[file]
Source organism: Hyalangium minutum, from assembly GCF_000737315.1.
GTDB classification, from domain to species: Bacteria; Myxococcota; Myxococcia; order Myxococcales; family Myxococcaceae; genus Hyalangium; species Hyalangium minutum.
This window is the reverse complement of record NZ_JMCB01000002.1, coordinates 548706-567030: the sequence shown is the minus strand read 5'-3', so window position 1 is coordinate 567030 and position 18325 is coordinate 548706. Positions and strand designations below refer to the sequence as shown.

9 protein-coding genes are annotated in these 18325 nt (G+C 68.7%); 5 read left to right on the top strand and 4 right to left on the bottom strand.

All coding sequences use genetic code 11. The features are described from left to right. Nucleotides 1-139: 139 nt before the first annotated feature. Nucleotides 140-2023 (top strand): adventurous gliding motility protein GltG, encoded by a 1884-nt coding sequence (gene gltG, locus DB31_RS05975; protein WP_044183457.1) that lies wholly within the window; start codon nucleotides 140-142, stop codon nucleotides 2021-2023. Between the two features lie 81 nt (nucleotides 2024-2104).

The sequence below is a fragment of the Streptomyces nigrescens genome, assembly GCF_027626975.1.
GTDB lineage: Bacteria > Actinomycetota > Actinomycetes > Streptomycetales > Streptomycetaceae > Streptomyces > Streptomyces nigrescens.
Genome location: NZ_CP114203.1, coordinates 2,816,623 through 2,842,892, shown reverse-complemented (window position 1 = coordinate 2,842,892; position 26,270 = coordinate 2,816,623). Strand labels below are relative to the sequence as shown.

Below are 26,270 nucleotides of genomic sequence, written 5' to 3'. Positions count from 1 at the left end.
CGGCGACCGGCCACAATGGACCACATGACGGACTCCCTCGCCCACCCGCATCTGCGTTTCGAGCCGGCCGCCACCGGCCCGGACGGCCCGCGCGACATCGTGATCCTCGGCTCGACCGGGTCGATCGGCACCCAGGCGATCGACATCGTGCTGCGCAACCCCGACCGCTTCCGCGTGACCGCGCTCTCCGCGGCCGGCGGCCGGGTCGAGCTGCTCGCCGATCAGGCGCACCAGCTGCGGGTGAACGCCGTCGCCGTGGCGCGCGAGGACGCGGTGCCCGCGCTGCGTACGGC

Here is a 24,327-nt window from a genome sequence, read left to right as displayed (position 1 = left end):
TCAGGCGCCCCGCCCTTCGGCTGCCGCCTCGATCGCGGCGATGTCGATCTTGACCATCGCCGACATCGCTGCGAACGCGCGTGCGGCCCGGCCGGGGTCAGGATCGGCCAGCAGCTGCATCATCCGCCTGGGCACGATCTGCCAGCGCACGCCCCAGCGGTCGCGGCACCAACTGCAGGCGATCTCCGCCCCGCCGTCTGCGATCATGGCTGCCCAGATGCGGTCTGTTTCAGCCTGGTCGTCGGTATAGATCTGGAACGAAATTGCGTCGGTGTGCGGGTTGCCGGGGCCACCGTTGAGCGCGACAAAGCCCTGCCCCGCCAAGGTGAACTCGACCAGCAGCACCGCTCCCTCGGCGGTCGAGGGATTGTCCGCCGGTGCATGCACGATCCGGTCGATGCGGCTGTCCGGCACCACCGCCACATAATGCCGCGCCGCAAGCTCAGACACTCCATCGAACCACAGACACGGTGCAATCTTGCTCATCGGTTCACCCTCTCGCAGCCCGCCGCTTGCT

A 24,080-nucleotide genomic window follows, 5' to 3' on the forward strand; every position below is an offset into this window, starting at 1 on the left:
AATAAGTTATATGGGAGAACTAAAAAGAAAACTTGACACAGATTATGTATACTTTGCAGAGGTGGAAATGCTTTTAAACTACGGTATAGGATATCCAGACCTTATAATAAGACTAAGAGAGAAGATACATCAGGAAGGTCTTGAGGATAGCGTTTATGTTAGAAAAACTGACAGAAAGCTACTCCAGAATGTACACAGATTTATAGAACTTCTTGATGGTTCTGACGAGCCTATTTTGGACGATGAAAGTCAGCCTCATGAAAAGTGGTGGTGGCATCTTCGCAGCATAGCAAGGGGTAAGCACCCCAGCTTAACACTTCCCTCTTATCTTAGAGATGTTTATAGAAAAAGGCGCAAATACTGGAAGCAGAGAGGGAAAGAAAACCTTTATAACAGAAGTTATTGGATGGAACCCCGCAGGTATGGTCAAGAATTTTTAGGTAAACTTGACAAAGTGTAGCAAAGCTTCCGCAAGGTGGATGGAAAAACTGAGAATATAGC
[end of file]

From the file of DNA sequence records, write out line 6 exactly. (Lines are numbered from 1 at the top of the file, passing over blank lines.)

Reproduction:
The sequence below is a fragment of the Streptomyces nigrescens genome, assembly GCF_027626975.1.